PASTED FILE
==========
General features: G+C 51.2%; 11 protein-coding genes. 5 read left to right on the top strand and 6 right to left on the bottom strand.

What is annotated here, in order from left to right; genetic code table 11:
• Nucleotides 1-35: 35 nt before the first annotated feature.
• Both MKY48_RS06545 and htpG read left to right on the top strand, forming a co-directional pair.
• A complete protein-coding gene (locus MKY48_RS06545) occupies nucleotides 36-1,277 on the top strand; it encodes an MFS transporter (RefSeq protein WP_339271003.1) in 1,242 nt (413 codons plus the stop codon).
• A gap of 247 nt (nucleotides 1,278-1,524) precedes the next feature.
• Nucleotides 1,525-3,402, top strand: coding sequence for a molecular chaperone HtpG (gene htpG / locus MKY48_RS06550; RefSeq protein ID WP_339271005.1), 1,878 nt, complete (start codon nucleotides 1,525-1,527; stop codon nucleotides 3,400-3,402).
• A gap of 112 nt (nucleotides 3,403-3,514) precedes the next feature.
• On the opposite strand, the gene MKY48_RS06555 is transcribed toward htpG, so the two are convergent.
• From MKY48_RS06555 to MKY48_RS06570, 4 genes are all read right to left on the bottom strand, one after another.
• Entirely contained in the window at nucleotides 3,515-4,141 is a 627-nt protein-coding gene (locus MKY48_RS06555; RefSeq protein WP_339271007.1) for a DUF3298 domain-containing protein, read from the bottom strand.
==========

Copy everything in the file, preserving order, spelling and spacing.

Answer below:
General features: G+C 51.2%; 11 protein-coding genes. 5 read left to right on the top strand and 6 right to left on the bottom strand.

What is annotated here, in order from left to right; genetic code table 11:
• Nucleotides 1-35: 35 nt before the first annotated feature.
• Both MKY48_RS06545 and htpG read left to right on the top strand, forming a co-directional pair.
• A complete protein-coding gene (locus MKY48_RS06545) occupies nucleotides 36-1,277 on the top strand; it encodes an MFS transporter (RefSeq protein WP_339271003.1) in 1,242 nt (413 codons plus the stop codon).
• A gap of 247 nt (nucleotides 1,278-1,524) precedes the next feature.
• Nucleotides 1,525-3,402, top strand: coding sequence for a molecular chaperone HtpG (gene htpG / locus MKY48_RS06550; RefSeq protein ID WP_339271005.1), 1,878 nt, complete (start codon nucleotides 1,525-1,527; stop codon nucleotides 3,400-3,402).
• A gap of 112 nt (nucleotides 3,403-3,514) precedes the next feature.
• On the opposite strand, the gene MKY48_RS06555 is transcribed toward htpG, so the two are convergent.
• From MKY48_RS06555 to MKY48_RS06570, 4 genes are all read right to left on the bottom strand, one after another.
• Entirely contained in the window at nucleotides 3,515-4,141 is a 627-nt protein-coding gene (locus MKY48_RS06555; RefSeq protein WP_339271007.1) for a DUF3298 domain-containing protein, read from the bottom strand.